Diagnosis: Fundal Fibroid
The term 'fundus' describes the upper part of the uterus, thus 'fundal fibroid' indicates a tumor in that particular area. However, this type of tumor is usually benign and no reason to panic at all- it can generally be removed surgically and does not reoccur. Cells of a benign tumor do not spread and attack other parts of the body and are therefore nothing to worry about. Only in extremely rare cases have tumors of this kind been a life-threatening condition.
Generally spoken, fibroids are benign and occur in uterus muscles. Women at risk are usually those in childbearing age. Fibroids hardly ever cause any symptoms and while they are harmless they should be observed by a Gynecologist on a regular basis. In some cases the fundal fibroid can be positioned in a way that causes vaginal bleeding, excessive vaginal fluids or increased urination. The fibroid may be sitting in a way that puts pressure on other organs or is simply very large. In these cases, the fundal fibroid should be removed to stop any bleeding or disturbing growth. Fibroids can actually shrink or completely disappear during the menopause.
Fibroids are often discovered randomly, especially when no symptoms are present. Depending on its size, growing speed and position, a fibroid can remain undiscovered or untreated for several years. One in three women in childbearing age can have a fibroid or similar type of myoma.
The reason why fibroids and fundal fibroids appear remains unknown. Researchers assume that to enable pregnancy, women in childbearing age develop energy that triggers growth. In fact, the growth of any type of benign tumor is strongly connected to the ovary function and the level of estrogens. This is the reason why very young girls and women who have gone through their menopause usually do not experience any fibroids.
While fibroids are usually harmless, they can cause damage through their size or through inconvenient locations. A hormone boost during pregnancy for instance can trigger a rapid growth of an existing fibroid which can negatively influence the pregnancy. There have been cases in which women have experienced premature birth or even a miscarriage through fundal fibroids. Even if there are no complications during pregnancy, the fibroid may obstruct natural child birth and require a caesarean section. A fibroid is usually only few inches big, but it can grow and fill the entire uterus. Thus, it can obstruct the function of important organs by putting extreme pressure on them.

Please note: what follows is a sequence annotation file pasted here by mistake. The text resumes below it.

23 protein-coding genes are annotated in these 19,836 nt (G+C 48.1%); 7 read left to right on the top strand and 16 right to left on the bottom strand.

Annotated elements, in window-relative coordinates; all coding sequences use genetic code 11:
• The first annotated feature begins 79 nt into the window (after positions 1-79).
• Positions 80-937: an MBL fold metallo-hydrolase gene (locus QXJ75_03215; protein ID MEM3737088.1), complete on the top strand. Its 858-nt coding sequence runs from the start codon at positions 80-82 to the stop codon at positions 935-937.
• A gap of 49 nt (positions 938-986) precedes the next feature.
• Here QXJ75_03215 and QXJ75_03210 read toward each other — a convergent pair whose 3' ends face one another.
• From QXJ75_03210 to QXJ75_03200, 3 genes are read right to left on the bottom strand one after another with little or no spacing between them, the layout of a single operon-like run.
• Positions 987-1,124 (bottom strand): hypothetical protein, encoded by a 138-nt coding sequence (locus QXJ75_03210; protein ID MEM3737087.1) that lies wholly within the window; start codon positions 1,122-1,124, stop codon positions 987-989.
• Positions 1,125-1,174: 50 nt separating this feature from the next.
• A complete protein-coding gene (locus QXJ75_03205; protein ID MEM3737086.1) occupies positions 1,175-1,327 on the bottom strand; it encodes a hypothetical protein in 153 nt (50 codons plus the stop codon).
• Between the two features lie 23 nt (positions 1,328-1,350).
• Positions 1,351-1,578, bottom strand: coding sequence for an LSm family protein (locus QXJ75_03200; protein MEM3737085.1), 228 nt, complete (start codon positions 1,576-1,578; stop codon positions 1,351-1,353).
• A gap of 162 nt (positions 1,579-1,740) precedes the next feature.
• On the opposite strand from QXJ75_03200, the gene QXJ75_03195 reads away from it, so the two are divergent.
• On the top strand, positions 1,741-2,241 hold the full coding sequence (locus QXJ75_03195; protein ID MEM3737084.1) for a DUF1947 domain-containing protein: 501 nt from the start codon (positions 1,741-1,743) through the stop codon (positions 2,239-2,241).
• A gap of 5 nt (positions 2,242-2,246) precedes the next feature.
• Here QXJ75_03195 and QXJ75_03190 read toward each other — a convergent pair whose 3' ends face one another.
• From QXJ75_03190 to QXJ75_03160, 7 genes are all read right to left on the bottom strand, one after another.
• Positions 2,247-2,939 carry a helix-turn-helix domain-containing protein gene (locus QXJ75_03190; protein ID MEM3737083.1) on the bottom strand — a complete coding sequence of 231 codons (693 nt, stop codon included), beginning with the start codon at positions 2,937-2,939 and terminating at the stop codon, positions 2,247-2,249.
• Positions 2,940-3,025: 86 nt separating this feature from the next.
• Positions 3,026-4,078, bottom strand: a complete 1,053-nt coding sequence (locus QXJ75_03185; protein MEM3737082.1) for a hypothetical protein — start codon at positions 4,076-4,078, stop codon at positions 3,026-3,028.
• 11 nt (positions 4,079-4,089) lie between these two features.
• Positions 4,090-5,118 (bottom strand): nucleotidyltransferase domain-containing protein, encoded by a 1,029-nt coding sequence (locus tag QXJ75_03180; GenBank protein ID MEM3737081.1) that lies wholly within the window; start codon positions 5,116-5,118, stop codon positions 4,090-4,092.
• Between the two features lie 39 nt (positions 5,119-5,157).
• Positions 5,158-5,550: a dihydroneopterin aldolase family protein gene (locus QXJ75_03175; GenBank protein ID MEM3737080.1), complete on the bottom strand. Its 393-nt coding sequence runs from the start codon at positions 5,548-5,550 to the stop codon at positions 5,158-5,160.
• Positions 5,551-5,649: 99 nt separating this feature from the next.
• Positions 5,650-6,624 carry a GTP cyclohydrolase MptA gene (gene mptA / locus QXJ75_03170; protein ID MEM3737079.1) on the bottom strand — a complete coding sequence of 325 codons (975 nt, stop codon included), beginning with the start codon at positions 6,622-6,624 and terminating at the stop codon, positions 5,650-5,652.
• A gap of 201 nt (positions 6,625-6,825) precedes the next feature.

Although it is virtually impossible that fundal fibroids cause cancer, they can cause other damages and should be observed thoroughly and regularly. A malign development cannot be ruled out completely. A fundal fibroid can change and mutate in a way that causes decrease of blood or intoxication of the body which causes severe pain. However, the term 'tumor' in connection with fibroids is often misunderstood. It is not the type of tumor that equals cancer because fibroids do not create metastases (spreading) and do not attach themselves to any body part.
If a surgery is necessary for any of the above reasons, doctors usually try to preserve the uterus in case the patient still wants to have children. In these cases it is possible to peel or chip the fibroid out of the uterus without causing any damage that may prevent pregnancy. It largely depends on the patient's age, condition and whether she has the wish to have children. While it is recommended to remove any critical fundal fibroids before planning a pregnancy, the fibroid may remain if its size and position cause no reason to worry. If the fibroid is in an inconvenient position or shows dangerous developments, and the patient has no intention to have children, it is best to undergo a hysterectomy (complete removal of the uterus). This procedure has become less frequent due to progress in modern medicine which enables better diagnosis and early discovery.